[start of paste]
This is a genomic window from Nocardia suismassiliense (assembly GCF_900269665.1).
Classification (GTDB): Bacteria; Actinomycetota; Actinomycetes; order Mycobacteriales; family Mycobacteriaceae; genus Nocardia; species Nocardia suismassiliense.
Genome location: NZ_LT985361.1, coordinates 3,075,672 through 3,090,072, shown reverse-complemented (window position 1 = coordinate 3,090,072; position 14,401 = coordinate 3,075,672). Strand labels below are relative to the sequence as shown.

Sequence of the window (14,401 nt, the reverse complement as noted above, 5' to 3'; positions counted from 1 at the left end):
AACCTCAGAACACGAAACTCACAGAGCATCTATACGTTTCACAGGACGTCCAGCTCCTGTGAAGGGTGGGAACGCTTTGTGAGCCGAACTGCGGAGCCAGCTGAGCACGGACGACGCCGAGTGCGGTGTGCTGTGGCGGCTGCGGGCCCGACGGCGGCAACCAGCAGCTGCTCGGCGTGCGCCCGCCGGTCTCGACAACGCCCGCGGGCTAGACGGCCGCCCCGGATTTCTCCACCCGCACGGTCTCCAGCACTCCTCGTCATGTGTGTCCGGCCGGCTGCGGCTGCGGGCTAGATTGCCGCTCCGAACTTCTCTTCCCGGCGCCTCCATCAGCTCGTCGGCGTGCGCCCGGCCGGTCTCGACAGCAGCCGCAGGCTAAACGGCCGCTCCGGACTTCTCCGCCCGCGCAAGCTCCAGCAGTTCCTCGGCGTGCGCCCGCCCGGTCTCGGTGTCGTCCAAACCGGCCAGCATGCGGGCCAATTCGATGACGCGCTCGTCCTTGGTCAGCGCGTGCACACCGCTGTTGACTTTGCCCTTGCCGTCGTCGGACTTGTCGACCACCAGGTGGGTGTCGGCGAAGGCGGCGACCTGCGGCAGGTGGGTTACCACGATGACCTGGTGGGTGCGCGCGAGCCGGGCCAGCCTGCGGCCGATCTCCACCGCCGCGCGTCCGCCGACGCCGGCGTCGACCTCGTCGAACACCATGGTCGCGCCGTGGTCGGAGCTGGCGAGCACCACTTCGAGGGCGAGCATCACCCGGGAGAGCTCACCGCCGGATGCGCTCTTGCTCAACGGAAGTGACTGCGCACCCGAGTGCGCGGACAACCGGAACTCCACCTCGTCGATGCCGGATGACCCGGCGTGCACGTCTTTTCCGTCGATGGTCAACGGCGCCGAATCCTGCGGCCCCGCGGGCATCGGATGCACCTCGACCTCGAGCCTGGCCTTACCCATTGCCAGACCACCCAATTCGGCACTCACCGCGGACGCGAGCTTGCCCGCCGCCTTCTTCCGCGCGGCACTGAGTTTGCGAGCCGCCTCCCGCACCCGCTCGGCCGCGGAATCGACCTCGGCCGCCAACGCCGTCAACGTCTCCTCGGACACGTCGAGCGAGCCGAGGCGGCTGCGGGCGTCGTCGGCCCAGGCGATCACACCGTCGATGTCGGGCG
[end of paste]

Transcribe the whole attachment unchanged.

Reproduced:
This is a genomic window from Nocardia suismassiliense (assembly GCF_900269665.1).
Classification (GTDB): Bacteria; Actinomycetota; Actinomycetes; order Mycobacteriales; family Mycobacteriaceae; genus Nocardia; species Nocardia suismassiliense.
Genome location: NZ_LT985361.1, coordinates 3,075,672 through 3,090,072, shown reverse-complemented (window position 1 = coordinate 3,090,072; position 14,401 = coordinate 3,075,672). Strand labels below are relative to the sequence as shown.

Sequence of the window (14,401 nt, the reverse complement as noted above, 5' to 3'; positions counted from 1 at the left end):
AACCTCAGAACACGAAACTCACAGAGCATCTATACGTTTCACAGGACGTCCAGCTCCTGTGAAGGGTGGGAACGCTTTGTGAGCCGAACTGCGGAGCCAGCTGAGCACGGACGACGCCGAGTGCGGTGTGCTGTGGCGGCTGCGGGCCCGACGGCGGCAACCAGCAGCTGCTCGGCGTGCGCCCGCCGGTCTCGACAACGCCCGCGGGCTAGACGGCCGCCCCGGATTTCTCCACCCGCACGGTCTCCAGCACTCCTCGTCATGTGTGTCCGGCCGGCTGCGGCTGCGGGCTAGATTGCCGCTCCGAACTTCTCTTCCCGGCGCCTCCATCAGCTCGTCGGCGTGCGCCCGGCCGGTCTCGACAGCAGCCGCAGGCTAAACGGCCGCTCCGGACTTCTCCGCCCGCGCAAGCTCCAGCAGTTCCTCGGCGTGCGCCCGCCCGGTCTCGGTGTCGTCCAAACCGGCCAGCATGCGGGCCAATTCGATGACGCGCTCGTCCTTGGTCAGCGCGTGCACACCGCTGTTGACTTTGCCCTTGCCGTCGTCGGACTTGTCGACCACCAGGTGGGTGTCGGCGAAGGCGGCGACCTGCGGCAGGTGGGTTACCACGATGACCTGGTGGGTGCGCGCGAGCCGGGCCAGCCTGCGGCCGATCTCCACCGCCGCGCGTCCGCCGACGCCGGCGTCGACCTCGTCGAACACCATGGTCGCGCCGTGGTCGGAGCTGGCGAGCACCACTTCGAGGGCGAGCATCACCCGGGAGAGCTCACCGCCGGATGCGCTCTTGCTCAACGGAAGTGACTGCGCACCCGAGTGCGCGGACAACCGGAACTCCACCTCGTCGATGCCGGATGACCCGGCGTGCACGTCTTTTCCGTCGATGGTCAACGGCGCCGAATCCTGCGGCCCCGCGGGCATCGGATGCACCTCGACCTCGAGCCTGGCCTTACCCATTGCCAGACCACCCAATTCGGCACTCACCGCGGACGCGAGCTTGCCCGCCGCCTTCTTCCGCGCGGCACTGAGTTTGCGAGCCGCCTCCCGCACCCGCTCGGCCGCGGAATCGACCTCGGCCGCCAACGCCGTCAACGTCTCCTCGGACACGTCGAGCGAGCCGAGGCGGCTGCGGGCGTCGTCGGCCCAGGCGATCACACCGTCGATGTCGGGCG